Essays About War Of 1812

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The war of 1812 was fought between the United States and Great Britain from June 1812 to December 1814 when the peace treaty was signed. It was in fact a war that once and for all confirmed American Independence. From the end of the American Revolution in 1783, the United States had been irritated by the failure of the British to withdraw from American territory along the Great Lakes. Since this conflict did not end peacefully, the United States declared War on Great Britain on June 12, 1812. Even though United States did not win some of the battles, it did win most of the important battles, making it the winner of the war of 1812. The Battle of Plattsburgh also known as the Battle of Lake Champlain ended the final invasion of the Northern states during the War of 1812.

The Americans were out numbered and out gunned, but they managed to defeat 11, 000 British military units strategically. The victory of Lake champlain denied the British any leverage to demand exclusive control over the Great Lakes and any territorial gains against the New England states. The Battle of Lake Champlain proved that under limited leadership and amateur military units, Americans could stand on their own against British invasions. Battle of Baltimore was one of the turning points in the War of 1812. American forces defended against a combined British land and sea invasion of the busy port city of Baltimore. The British army of 5000 landed as planned, marched toward Baltimore but Baltimore had been well fortified, it had 15, 000 military units and they were supplied well.

The British forces were crushed by the heavy defence of Americans and they had to retreat before they lost any more troops. They sailed off to regroup before the next assault on America at the Battle of New Orleans. The last famous battle was the Battle of New Orleans. On January 8, 1815, American forces, under General Jackson, determinedly defeated the British forces trying to capture New Orleans. Even though the treaty of Ghent was signed two weeks earlier, the news did not reach the battle-front in time to prevent this battle.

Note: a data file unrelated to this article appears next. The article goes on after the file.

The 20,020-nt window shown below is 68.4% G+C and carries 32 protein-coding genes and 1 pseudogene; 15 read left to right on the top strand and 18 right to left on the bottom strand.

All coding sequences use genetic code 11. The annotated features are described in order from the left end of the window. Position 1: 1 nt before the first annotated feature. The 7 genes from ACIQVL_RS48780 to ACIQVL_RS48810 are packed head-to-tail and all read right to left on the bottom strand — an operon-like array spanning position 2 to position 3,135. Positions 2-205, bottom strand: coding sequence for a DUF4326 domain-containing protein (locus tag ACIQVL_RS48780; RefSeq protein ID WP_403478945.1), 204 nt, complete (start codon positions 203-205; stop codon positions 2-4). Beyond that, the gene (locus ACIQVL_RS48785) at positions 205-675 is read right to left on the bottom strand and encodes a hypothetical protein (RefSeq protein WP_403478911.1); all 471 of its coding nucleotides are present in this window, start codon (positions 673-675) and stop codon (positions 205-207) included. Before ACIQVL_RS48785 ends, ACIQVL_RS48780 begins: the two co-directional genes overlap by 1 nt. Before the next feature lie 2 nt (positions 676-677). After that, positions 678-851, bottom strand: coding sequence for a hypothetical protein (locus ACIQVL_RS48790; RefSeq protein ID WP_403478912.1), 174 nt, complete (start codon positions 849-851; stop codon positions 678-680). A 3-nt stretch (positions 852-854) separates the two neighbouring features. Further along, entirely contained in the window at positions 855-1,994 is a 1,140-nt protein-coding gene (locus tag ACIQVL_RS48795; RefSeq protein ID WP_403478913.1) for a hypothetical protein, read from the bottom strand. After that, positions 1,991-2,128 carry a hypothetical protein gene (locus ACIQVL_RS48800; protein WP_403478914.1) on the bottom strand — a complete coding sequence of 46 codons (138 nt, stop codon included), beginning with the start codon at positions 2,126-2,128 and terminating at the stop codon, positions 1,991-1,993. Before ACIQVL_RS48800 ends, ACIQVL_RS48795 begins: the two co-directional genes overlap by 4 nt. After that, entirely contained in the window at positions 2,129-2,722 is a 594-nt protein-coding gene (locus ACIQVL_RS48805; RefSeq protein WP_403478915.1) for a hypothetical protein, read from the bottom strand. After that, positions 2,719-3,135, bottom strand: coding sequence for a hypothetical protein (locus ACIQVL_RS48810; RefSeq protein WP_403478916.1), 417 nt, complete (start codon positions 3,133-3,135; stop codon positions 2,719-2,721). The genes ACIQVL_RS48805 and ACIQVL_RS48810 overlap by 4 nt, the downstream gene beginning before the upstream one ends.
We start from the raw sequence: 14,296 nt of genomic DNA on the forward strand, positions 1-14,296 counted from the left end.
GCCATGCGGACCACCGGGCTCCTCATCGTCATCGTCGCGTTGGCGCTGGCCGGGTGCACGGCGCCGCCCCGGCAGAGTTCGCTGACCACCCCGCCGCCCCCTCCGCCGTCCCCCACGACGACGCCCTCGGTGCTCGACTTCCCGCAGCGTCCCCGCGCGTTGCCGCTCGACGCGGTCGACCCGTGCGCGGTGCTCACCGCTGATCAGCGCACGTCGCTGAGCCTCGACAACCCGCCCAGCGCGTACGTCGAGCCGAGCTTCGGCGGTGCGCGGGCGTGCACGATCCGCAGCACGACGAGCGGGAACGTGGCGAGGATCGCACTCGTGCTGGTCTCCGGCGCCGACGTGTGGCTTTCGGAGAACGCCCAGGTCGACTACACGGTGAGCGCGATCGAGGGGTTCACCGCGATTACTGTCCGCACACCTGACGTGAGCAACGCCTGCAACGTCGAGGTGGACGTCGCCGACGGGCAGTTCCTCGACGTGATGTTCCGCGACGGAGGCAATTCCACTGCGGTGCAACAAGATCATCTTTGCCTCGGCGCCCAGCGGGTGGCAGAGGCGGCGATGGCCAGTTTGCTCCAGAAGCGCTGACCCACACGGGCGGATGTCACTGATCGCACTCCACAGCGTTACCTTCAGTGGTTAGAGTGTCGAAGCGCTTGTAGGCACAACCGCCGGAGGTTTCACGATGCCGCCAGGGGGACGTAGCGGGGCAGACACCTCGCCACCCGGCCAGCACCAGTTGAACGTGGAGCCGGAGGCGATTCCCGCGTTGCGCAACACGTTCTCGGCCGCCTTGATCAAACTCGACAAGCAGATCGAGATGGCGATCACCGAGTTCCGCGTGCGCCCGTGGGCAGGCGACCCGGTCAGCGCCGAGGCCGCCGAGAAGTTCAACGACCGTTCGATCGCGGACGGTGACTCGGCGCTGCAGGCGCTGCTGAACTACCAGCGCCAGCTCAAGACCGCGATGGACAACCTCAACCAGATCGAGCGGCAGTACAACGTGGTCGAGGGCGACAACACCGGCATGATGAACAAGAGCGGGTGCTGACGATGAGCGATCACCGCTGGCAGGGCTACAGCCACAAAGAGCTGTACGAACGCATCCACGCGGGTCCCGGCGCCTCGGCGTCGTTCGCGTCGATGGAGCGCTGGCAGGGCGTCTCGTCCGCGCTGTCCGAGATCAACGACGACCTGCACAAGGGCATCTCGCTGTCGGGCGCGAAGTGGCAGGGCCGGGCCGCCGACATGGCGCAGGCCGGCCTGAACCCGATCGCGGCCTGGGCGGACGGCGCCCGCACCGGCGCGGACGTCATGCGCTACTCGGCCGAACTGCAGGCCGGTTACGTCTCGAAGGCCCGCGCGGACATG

But it had turned out to be the most decisive American victory of the war. With only around 70 casualties, Americans had gained glory. The victory was celebrated with great enthusiasm in the United States, and gave General Jackson the reputation of a war hero. All of the battles stated above have made what America is today.

The United States gained worldwide respect for managing to withstand Britain. The morale of the citizens was high because they had fought one of the great military powers of the world and managed to survive. The War of 1812 had a dramatic effect on the manufacturing capabilities of the United States also... All of these factors make the United States of America the winner of the war of 1812.

Free research essays on topics related to: british forces, great lakes, war of 1812, lake champlain, american forces

Research essay sample on War Of 1812 Lake Champlain